THE most common cell in your bloodstream gives blood its red color and is thus called a red blood cell. Just one drop of your blood contains hundreds of millions of such cells. When viewed through a microscope, they look like doughnuts with a depressed center instead of a hole. Each cell is packed with hundreds of millions of hemoglobin molecules is, in turn, a beautiful spherical structure made of about 10,000 hydrogen, carbon, nitrogen, oxygen, and sulfur iron, which give the blood its oxygen-carrying ability. Hemoglobin facilitates the transport of carbon dioxide from the tissues to the lungs, where it is exhaled.
Another vital part of your red blood cells is their skin, called a membrane. This marvelous covering enables the cell to stretch into thin shapes so as to pass through your tiniest blood vessels and thus sustain every part of your body.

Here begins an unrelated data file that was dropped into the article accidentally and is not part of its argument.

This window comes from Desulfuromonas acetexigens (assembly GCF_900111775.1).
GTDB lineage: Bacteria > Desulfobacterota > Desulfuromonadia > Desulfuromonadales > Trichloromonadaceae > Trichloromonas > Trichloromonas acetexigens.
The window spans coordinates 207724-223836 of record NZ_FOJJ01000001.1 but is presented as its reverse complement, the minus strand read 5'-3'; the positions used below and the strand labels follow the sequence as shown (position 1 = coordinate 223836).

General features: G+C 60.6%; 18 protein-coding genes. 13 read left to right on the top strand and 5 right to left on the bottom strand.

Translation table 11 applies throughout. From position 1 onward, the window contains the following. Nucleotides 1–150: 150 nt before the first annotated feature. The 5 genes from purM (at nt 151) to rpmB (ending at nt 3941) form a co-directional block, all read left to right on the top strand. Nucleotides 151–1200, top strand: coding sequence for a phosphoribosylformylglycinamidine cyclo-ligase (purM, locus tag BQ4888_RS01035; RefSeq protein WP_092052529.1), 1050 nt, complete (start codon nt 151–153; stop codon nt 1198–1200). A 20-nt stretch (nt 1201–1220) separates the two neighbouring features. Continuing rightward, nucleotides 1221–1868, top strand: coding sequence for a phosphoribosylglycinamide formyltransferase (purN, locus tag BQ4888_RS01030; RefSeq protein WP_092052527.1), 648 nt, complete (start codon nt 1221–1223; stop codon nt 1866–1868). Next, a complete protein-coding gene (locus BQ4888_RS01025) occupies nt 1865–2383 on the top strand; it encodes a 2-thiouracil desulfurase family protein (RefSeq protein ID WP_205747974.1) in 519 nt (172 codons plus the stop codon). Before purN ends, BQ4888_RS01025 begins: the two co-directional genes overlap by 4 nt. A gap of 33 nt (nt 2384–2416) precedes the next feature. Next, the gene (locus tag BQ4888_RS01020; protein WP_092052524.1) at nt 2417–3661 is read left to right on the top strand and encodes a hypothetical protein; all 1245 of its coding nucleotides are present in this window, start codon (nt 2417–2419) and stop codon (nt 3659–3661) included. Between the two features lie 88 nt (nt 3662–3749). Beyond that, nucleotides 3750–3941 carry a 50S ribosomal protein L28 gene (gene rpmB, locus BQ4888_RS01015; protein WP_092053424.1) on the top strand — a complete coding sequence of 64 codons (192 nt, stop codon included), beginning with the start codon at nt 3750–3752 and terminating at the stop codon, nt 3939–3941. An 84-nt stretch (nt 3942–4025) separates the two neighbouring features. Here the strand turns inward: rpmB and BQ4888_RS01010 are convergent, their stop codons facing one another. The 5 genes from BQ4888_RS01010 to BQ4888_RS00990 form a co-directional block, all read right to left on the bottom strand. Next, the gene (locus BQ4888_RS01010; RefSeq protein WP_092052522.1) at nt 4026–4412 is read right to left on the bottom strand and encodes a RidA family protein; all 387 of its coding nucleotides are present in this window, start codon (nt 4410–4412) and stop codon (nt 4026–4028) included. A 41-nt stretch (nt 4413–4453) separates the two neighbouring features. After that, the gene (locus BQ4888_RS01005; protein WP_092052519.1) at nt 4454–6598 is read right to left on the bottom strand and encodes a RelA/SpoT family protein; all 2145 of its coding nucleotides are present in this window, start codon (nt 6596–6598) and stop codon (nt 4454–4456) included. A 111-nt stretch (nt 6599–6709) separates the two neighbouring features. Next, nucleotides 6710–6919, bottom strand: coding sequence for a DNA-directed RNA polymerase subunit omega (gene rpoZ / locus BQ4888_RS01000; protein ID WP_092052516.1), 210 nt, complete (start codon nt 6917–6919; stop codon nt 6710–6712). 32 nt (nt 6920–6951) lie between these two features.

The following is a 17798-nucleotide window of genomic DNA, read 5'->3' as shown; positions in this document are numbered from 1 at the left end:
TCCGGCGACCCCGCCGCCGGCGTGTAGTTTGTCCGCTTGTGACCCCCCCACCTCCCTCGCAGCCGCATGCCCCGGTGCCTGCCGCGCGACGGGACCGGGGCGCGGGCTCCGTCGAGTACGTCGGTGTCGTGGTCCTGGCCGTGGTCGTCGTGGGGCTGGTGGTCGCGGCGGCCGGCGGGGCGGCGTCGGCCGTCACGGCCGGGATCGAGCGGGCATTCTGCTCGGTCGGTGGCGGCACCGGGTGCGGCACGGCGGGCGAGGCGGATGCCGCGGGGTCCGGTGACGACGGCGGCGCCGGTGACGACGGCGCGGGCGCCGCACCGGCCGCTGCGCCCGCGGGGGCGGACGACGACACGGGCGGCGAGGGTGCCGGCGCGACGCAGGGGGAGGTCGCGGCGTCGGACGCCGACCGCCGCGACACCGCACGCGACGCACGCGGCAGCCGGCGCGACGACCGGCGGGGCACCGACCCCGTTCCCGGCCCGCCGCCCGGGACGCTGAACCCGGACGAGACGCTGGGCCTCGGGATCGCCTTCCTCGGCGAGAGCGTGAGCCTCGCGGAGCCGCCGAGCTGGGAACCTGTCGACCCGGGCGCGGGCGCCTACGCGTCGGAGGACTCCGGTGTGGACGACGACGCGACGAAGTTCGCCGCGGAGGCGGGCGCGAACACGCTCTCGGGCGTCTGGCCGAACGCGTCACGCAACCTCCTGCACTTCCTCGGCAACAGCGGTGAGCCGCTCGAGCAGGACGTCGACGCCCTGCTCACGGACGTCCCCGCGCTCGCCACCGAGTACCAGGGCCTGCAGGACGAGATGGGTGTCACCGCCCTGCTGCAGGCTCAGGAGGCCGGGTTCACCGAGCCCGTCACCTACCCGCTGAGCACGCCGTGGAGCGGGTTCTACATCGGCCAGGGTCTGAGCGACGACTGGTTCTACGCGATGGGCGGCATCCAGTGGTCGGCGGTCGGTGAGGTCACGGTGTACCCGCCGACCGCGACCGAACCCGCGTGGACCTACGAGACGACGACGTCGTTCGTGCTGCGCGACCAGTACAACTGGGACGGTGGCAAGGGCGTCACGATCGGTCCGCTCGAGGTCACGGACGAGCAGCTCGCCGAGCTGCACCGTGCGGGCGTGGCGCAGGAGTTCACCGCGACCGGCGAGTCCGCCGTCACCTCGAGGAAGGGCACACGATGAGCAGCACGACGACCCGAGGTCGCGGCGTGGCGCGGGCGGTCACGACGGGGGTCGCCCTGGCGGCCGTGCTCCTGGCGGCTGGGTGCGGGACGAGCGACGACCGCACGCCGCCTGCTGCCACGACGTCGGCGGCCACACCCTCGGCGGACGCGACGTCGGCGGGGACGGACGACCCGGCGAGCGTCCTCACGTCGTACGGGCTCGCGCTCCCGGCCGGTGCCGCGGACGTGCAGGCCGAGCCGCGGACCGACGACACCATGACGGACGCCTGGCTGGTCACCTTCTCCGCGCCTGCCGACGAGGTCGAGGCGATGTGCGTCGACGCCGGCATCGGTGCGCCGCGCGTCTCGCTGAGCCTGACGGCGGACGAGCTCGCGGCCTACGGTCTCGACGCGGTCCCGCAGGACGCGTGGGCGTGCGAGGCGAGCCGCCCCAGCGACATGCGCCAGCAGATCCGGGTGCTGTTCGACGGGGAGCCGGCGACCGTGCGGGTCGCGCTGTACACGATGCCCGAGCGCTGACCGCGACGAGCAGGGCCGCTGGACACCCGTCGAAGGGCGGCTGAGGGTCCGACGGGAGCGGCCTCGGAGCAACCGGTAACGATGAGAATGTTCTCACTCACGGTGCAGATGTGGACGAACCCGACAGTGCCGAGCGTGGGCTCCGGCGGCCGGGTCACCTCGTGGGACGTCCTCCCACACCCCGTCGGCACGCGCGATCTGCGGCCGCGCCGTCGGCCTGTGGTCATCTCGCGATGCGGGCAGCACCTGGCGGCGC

Your red blood cells are manufactured in your bone marrow. Once a new cell enters your bloodstream, it may circulate through your heart and body more than 100,000 times. Unlike other cells, red blood cells have no nucleus. This gives them more space to carry oxygen and makes them lighter, which helps your heart to pump trillions of red blood cells throughout your body. However, lacking a nucleus, they are unable to renew their internal parts. Thus, after about 120 days, your red blood cells begin to deteriorate and lose their elasticity. Large white blood called phagocytes consumes these worn-out cells and spit out the iron atoms. The scarce iron atoms attach themselves to transport molecules that take them to your bone marrow to be used in the manufacturing of new red cells. Every second, your bone marrow releases two million to three million new red cells into your bloodstream.
If your trillions of red blood cells were suddenly to stop functioning, you would die within minutes.